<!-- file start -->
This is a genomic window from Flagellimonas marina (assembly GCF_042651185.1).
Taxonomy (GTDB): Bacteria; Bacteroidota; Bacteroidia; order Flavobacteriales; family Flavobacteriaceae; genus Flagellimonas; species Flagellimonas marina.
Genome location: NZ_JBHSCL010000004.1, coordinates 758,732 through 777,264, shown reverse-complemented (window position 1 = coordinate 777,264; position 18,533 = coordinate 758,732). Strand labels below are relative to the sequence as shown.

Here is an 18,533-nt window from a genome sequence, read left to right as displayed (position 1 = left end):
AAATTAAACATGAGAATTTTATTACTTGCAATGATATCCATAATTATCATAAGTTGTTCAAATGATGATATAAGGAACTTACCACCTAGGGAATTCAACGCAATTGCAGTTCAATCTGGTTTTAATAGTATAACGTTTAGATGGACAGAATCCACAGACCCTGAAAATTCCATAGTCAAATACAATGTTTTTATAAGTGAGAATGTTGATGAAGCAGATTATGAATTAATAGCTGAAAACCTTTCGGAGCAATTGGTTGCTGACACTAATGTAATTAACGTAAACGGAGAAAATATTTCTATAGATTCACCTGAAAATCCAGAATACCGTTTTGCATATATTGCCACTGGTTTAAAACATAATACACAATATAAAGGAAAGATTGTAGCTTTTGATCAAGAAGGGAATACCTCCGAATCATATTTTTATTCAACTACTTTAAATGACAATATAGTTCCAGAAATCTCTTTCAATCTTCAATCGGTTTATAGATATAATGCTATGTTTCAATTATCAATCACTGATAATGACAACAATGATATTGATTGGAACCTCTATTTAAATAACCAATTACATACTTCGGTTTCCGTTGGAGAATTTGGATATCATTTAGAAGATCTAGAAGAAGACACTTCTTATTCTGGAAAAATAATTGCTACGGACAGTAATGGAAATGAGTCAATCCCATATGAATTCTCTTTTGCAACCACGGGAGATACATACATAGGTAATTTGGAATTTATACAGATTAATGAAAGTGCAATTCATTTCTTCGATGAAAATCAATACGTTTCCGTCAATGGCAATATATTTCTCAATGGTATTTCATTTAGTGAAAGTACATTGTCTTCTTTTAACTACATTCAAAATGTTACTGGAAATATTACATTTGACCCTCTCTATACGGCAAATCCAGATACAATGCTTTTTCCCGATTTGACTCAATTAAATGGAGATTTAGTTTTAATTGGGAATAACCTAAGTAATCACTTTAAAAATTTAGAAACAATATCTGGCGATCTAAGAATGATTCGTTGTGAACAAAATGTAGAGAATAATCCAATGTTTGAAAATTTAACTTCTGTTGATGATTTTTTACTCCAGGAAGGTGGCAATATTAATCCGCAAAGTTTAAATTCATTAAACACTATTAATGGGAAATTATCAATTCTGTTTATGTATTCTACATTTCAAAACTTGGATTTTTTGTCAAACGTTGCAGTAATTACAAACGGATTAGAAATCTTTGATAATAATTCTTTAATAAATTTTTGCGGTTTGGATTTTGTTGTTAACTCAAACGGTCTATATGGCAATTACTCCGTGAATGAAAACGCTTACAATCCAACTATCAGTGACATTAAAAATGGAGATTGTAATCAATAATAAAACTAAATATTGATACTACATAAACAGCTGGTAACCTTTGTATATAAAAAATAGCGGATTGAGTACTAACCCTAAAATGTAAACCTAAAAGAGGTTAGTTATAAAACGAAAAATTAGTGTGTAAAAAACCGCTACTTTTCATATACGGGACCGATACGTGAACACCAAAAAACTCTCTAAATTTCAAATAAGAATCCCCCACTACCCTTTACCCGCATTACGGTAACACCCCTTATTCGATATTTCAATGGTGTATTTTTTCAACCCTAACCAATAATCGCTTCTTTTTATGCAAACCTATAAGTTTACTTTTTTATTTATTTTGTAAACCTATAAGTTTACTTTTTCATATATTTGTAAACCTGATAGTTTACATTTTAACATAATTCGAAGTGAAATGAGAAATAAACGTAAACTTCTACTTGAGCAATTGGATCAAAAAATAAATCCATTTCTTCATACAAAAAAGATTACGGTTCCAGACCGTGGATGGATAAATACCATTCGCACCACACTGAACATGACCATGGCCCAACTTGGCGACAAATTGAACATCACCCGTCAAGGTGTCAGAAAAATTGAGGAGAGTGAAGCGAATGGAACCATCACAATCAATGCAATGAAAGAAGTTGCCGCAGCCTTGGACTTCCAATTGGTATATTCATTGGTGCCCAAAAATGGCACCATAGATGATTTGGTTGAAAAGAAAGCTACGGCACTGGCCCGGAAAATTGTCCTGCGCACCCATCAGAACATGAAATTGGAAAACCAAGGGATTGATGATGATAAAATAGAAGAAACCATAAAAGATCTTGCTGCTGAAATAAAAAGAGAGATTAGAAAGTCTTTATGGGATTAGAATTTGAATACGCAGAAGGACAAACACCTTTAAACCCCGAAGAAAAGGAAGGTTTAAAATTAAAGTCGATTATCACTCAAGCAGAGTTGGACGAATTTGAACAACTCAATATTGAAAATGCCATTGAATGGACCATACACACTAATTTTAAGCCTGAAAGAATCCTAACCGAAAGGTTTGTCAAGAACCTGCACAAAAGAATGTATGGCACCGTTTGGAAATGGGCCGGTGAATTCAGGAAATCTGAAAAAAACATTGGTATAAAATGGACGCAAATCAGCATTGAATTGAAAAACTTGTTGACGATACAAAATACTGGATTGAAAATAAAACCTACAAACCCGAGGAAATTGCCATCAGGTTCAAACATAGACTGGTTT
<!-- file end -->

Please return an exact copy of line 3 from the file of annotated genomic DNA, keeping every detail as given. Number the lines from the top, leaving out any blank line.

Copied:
Genome location: NZ_JBHSCL010000004.1, coordinates 758,732 through 777,264, shown reverse-complemented (window position 1 = coordinate 777,264; position 18,533 = coordinate 758,732). Strand labels below are relative to the sequence as shown.